Looking at the field that way, there’s six drivers in that first group, eight in the second and 19 in the third.

Save for Bourdais and Montoya, past ‘500 winners who don’t have as many ‘500 starts due to their other diverging career paths (Formula 1, sports cars and NASCAR), that third group boasts the highest number of drivers who are largely unknown to the American populace outside of the hardcore, full-time series followers.

Through most of this year on the road and street courses, the older, more veteran drivers have seemed to adapt better to the new challenge of the new manufacturer aero kits. The younger drivers – Newgarden at age 24 and Rahal at age 26 excepted – generally have not posed as big of a threat this year.

Of IndyCar’s “next generation,” as you were, Newgarden or Rahal would likely make for a popular winner. Both have the potential to become stars, launched onto the national stage, even more than they have now.

It’s hard to believe this will be Andretti’s 10th Indianapolis 500 start, since making his debut as a then 19-year-old who came within mere feet of winning as a rookie in 2006. He’s traditionally good at Indy and has the name to do it, but does he have the car underneath him this year?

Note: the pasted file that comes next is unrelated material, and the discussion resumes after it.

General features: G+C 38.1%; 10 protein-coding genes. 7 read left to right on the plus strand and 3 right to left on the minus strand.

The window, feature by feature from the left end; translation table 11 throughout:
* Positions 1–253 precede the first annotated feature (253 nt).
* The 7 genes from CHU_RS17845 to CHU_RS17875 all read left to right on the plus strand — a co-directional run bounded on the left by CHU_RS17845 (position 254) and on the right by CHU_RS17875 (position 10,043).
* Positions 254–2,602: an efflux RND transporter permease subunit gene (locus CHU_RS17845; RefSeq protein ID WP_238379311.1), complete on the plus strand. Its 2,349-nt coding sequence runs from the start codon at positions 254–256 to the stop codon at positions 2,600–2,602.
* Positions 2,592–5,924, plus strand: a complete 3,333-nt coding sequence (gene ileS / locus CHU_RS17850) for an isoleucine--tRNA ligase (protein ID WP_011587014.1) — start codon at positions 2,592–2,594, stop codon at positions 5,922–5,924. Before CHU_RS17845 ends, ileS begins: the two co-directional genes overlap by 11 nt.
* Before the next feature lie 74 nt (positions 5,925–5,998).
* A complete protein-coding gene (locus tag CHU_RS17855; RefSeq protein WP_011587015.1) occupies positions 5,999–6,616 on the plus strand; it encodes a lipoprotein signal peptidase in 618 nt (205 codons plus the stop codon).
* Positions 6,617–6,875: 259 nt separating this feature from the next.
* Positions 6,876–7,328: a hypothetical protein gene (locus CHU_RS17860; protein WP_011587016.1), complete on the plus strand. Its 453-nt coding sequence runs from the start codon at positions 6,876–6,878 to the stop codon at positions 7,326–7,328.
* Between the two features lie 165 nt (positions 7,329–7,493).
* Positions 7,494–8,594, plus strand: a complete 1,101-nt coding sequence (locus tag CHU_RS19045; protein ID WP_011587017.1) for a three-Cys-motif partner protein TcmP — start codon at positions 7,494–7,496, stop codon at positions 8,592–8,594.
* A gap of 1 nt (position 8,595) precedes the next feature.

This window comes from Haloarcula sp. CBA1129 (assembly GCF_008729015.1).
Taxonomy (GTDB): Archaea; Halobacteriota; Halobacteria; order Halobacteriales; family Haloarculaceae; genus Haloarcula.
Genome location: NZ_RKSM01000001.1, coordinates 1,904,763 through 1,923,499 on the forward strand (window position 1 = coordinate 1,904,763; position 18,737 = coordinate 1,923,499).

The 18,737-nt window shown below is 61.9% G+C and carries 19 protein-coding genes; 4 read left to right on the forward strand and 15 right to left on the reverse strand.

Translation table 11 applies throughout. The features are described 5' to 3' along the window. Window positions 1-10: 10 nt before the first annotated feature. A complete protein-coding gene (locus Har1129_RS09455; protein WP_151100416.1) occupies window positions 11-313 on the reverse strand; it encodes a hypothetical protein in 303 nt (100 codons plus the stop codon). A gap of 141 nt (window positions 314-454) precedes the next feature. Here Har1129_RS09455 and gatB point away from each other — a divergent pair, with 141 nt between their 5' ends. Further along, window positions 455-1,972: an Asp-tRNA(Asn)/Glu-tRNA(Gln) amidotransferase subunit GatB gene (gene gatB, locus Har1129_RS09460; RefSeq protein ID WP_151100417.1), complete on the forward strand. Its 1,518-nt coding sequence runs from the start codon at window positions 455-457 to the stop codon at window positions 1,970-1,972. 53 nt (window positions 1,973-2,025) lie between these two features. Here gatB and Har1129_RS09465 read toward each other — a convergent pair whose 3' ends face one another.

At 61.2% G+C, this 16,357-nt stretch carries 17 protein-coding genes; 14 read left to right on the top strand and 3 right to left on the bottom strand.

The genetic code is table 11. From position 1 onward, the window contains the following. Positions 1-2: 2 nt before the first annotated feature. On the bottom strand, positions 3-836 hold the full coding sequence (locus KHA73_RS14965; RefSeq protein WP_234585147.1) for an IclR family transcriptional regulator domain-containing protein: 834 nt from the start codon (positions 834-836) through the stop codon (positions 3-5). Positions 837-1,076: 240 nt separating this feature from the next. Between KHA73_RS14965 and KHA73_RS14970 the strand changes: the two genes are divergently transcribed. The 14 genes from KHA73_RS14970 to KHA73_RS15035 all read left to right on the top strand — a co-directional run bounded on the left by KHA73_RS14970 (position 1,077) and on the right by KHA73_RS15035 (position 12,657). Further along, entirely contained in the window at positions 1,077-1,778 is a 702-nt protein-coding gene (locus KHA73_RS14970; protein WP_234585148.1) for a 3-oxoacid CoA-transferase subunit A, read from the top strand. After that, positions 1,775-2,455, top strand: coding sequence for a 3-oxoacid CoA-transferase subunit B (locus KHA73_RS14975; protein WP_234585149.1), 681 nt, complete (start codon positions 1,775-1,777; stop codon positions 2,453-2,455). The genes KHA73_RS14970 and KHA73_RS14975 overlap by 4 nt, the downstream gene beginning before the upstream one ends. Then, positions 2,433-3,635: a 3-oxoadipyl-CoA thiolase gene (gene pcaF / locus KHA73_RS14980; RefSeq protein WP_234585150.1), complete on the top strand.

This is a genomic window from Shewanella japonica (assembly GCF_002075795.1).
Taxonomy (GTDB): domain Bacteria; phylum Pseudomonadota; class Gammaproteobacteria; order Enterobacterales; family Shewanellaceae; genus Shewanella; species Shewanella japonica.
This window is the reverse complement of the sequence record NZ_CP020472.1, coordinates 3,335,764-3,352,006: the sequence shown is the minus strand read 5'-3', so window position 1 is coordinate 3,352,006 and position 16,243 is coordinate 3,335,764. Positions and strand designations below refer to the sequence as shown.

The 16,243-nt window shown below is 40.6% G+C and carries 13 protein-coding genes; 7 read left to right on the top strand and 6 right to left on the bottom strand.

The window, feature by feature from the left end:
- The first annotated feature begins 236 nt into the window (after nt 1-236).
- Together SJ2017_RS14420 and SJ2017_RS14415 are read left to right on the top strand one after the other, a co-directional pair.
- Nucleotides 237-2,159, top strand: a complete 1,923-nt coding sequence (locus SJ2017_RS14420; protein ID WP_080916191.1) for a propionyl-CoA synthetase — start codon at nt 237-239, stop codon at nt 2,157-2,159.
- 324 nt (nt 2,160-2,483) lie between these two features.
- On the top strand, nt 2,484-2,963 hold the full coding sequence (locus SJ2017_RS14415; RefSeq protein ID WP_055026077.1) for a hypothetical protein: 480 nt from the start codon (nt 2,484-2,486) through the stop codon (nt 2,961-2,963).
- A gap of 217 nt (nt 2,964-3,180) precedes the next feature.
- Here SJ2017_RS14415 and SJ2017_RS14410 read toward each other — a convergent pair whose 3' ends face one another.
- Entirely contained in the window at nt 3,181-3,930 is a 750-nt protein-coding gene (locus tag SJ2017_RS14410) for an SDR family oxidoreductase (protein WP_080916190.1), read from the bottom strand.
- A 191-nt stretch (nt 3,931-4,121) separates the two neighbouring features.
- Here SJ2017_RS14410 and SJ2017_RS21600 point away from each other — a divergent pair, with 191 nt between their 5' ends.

That second group – the “more experienced veterans” list – includes a number of drivers who are decently well-known but not to the same level as that 10-plus start crowd.

It’s unlikely that one of the drivers from the “generally younger competitor” tier is going to win. In many respects those drivers will be biding their time, looking to gain laps and experience throughout the day.

In some respects, it would behoove the race to have a fresher face win the race. The veterans aren’t getting any younger and we generally know them; this is the best chance for any IndyCar driver all year to get noticed beyond the hardcores.

But it’s harder to pick a fresher, younger face – not because they can’t complete it, but it generally takes a perfect set of circumstances to happen.

It also hasn’t happened recently.